By the latest count, some 107,000 people in America have disabling conditions and experience long periods or frequent episodes of homelessness: they are chronically homeless. As politicians and experts sift through the implications of the Supreme Court's ruling on the Affordable Care Act, it is important we not forget these, the most vulnerable among us. Many suffer from severe mental illness, often co-occurring with physical and substance-related conditions, all exacerbated by life on the street or in shelters.
There is widespread consensus in the policy community about the solutions to chronic homelessness. Chronically homeless people need access to permanent housing, then access to the services they need to treat their illnesses and remain stable in housing. Many, though not all, of these services are health-related. Reforms embodied in the ACA address key problems in our health care system that have most hampered local progress toward alleviating chronic homelessness.
There is a popular assumption that virtually all chronically homeless people are already protected by low-income health care programs like Medicaid. This assumption is wrong. Many are not. Currently, the lack of access to health care and related supports is a major contributor to housing instability. For someone living on the street -- often already dealing with mental illness or addiction -- or someone with health-related burdens in subsidized housing, access to health care makes a considerable difference.
Time will tell how much the expanded funding promised by ACA will do to patch holes in the tattered health care net or whether the additional resources will make the health care system any easier to navigate. However, the expansion of Medicaid could mean that millions without essential health care services, many with serious and disabling illnesses, will gain ready access to care for the first time. What's needed next is a comprehensive effort by all stakeholders to enroll homeless people in the most appropriate health care programs.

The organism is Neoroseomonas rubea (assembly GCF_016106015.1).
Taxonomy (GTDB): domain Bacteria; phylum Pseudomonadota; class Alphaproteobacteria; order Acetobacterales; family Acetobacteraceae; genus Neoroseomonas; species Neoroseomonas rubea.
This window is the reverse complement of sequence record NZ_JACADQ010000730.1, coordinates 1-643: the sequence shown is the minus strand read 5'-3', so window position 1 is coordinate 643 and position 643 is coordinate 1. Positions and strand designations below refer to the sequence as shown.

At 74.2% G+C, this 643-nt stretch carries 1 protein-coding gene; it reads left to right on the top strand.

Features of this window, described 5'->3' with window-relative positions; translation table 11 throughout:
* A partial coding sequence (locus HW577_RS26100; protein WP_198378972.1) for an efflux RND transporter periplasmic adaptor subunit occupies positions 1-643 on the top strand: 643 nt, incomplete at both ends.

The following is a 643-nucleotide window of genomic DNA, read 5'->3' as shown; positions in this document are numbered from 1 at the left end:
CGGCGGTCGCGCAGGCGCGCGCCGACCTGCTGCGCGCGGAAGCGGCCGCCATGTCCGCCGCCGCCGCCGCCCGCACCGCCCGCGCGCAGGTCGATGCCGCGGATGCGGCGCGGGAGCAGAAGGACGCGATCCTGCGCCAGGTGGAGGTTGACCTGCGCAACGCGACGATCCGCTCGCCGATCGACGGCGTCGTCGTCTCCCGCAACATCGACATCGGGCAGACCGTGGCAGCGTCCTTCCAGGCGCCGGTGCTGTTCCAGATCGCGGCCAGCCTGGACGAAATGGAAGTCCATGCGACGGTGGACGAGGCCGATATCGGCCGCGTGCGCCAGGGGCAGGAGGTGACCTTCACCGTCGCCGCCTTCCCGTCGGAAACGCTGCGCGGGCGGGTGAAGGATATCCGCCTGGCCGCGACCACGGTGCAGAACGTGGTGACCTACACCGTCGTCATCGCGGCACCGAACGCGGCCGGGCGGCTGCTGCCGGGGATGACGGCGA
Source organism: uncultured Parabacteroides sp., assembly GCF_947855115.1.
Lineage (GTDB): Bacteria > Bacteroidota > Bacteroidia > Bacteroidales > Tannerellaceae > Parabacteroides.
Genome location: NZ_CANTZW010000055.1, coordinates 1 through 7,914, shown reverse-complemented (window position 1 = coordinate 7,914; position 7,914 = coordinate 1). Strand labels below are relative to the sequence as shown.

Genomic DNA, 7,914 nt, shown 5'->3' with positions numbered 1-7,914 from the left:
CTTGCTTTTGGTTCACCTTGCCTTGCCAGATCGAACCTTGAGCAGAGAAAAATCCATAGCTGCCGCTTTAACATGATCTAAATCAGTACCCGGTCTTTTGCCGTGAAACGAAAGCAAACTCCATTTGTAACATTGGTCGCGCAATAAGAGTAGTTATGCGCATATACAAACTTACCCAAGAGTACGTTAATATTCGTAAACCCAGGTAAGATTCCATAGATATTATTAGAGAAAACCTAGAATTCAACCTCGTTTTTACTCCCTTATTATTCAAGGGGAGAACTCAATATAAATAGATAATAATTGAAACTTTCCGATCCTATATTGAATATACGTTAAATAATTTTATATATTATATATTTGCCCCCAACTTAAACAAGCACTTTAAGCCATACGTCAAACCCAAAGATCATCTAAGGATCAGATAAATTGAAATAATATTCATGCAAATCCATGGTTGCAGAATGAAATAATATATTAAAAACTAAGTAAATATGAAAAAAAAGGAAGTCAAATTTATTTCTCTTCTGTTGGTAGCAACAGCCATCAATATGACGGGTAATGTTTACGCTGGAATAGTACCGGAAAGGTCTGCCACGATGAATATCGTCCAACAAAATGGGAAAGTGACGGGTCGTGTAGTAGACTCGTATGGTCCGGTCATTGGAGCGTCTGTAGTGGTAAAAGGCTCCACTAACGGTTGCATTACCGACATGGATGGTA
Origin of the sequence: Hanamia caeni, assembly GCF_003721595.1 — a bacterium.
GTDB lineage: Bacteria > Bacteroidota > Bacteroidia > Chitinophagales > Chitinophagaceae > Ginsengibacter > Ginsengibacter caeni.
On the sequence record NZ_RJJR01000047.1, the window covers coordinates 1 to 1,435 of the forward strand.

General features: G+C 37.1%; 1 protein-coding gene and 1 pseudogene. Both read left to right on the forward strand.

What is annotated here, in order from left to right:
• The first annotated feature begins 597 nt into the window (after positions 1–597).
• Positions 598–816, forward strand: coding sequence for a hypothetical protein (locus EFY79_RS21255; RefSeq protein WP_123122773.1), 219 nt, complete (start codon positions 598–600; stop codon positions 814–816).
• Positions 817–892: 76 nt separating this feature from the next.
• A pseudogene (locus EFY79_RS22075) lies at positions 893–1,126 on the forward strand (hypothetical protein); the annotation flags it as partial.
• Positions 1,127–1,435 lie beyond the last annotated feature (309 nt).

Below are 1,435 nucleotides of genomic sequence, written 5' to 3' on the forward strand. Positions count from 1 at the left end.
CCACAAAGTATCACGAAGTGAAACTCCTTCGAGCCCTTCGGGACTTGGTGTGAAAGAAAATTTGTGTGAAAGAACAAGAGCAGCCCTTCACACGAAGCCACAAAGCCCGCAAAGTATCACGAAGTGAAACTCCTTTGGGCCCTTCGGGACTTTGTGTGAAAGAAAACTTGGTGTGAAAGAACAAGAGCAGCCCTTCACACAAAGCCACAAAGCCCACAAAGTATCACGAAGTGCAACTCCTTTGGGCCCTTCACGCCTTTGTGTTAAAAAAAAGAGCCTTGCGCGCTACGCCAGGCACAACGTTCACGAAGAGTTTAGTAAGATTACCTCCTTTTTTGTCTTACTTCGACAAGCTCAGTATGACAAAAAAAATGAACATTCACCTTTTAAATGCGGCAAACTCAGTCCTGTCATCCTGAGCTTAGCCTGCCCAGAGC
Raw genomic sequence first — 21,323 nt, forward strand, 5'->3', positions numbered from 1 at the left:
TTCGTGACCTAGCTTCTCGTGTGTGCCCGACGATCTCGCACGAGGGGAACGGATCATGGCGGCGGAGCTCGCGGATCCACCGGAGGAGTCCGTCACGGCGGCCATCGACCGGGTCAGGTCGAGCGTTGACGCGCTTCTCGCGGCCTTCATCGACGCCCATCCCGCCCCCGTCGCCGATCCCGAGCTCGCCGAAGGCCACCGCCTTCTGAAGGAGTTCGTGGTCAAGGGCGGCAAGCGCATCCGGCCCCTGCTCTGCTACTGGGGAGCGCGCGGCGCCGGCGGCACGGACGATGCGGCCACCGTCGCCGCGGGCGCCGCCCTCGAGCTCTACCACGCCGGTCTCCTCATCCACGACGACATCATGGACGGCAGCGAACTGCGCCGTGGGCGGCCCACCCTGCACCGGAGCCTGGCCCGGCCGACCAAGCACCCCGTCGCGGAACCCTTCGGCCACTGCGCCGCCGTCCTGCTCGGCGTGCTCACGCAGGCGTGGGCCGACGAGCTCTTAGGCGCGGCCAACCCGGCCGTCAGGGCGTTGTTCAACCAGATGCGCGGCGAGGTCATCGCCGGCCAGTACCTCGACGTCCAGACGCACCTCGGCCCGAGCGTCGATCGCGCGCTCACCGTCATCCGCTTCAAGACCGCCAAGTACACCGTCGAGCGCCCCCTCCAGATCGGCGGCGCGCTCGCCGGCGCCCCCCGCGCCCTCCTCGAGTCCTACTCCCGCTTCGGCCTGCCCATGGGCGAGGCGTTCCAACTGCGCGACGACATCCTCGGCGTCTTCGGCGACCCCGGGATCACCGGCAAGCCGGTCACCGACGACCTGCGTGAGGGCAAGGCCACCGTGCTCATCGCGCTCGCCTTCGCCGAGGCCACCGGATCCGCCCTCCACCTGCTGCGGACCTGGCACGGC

Under the ACA, all uninsured citizens with incomes under $15,000 per year will be eligible for Medicaid starting in 2014, assuming they reside in states that opt for generous federal subsidies provided under the Act. This could mean health care coverage for 16 million more low-income people, including up to 2 million people with mental illness and another 2 million with substance use disorders. Many chronically homeless people have a combination of these conditions, and may also be burdened by cardiovascular disease, HIV/AIDS, diabetes, and untreated injuries.
With its focuses on community health and Medicaid improvements, the ACA is an attempt to bring about the systemic changes needed to more effectively meet the health care needs of the poor and uninsured. The legislation not only extends health care coverage to virtually all chronically homeless adults who currently lack it, it also funds community health centers to guarantee access to competent health care providers.
Instead of having to resort to costly, haphazard care in busy emergency rooms when their conditions have become too severe to ignore, those who lack coverage will be able to receive ongoing treatment in more appropriate settings. Like anyone with health insurance, they will have ready access to physicians, prescription drugs, lab tests, mental health services, and more.
Already, the legislation has helped many people. In a little more than two years it has made insurance more accessible for people with pre-existing conditions and channeled millions of dollars to community health centers serving millions of people who otherwise would not have had access health care services.
And for some chronically homeless people that will be enough to lift them out of homelessness into appropriate permanent supportive housing. For others, it will ensure they never become homeless in the first place.
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